NEW ORLEANS U.S. demand
for metallics-based raw materials like pig iron, hot-briquetted
iron (HBI) and direct-reduced iron (DRI) will continue to grow
this year due to more-affordable energy costs and growing steel
demand, according to Frank Griscom, secretary of the
International Iron Metallics Association.
"Looking at the U.S. metallic
imports, we imported about 5.5 million metric tonnes of these
materials in 2010 and that gradually increased to 6 million
tonnes in 2011," Griscom told delegates Wednesday at the
Critical Commodities Conference in New Orleans. "Were
looking for a strong year in 2012 as the flat-products industry
continues to improve."
Griscom highlighted the
importance of metallics-based raw materials, which allow the
creation of higher-grade steel products compared with ferrous
"Ferrous input material used to
make steel materials is broadly grouped under steel scrap or
ore-based metallics," he said. "As a result, ore-based
metallics are often called scrap substitutes. But they are
actually supplements and add value beyond the basic price of
Major international producers of
HBI include Russia, India, Qatar and Venezuela. Mills in India
and Qatar export large amounts of HBI when the markets are
doing well, Griscom said.
However, supply is constrained
by global demand factors such as growing Chinese demand for
imported metallics, the availability of low residual scrap and
the impact of increased domestic demand in Russia.
Venezuela has historically been
the United States major supplier of HBI. But in recent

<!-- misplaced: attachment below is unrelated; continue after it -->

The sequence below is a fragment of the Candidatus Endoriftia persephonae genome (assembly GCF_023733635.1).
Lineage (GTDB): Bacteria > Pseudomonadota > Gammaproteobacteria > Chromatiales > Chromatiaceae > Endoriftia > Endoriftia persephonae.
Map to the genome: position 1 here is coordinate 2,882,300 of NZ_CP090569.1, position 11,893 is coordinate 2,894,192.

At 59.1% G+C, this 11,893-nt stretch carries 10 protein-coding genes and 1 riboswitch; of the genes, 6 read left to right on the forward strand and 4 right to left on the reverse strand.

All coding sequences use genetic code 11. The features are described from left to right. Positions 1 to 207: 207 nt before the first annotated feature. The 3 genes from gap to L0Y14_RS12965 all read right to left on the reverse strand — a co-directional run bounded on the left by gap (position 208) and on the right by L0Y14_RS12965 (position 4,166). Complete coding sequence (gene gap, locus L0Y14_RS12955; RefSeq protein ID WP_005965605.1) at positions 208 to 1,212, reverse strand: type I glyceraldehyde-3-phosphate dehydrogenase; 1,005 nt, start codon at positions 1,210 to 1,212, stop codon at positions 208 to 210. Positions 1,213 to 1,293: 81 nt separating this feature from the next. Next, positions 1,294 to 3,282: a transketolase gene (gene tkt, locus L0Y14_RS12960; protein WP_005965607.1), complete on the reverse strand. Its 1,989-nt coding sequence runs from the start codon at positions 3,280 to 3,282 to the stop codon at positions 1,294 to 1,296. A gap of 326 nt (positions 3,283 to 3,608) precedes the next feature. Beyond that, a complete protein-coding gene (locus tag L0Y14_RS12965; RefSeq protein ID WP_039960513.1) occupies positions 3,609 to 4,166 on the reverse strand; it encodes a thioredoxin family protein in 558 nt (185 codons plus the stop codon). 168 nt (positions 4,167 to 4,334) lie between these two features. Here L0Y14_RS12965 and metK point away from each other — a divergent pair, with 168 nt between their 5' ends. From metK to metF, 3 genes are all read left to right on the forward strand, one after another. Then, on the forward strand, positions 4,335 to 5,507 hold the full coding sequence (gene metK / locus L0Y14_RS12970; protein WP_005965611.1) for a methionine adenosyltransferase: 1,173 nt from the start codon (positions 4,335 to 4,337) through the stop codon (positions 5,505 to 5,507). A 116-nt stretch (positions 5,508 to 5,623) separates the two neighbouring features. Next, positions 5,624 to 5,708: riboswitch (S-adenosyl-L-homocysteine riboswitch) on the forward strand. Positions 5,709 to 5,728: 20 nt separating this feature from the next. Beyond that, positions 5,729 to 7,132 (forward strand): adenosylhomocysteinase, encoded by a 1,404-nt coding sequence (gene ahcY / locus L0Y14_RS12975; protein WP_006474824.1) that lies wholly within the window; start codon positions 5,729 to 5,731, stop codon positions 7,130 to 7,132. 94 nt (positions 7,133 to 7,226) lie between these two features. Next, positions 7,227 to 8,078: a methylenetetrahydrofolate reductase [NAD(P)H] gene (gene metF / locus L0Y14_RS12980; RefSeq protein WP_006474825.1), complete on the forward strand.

years those numbers have decreased dramatically due to shifts
in economics and government policy. But that could change in
the near future due to newly reduced regulations, new
investments and government plans to increase production to some
4.5 million tonnes in 2012.
Metallics could gain importance
this year, particularly due to a number of major U.S. steel
mills buying ore-based facilities, Griscom added.
Nucor Corp., Charlotte, N.C., is
constructing a DRI plant in Louisiana. The company said late
last month that construction on the facility, which will have
an annual capacity of some 2.5 million tons when completed in
2013, is progressing (AMM, March 22). Earlier this
year, Severstal North America Inc., Dearborn, Mich., also said
it would conduct a feasibility study on the construction of a
DRI plant in Trinidad and Tobago (AMM, Jan. 11).
"How much of this capacity will
be realized?" Griscom asked. "Will there be enough scrap and
ore to meet the (electric-arc furnace) industry? Only time will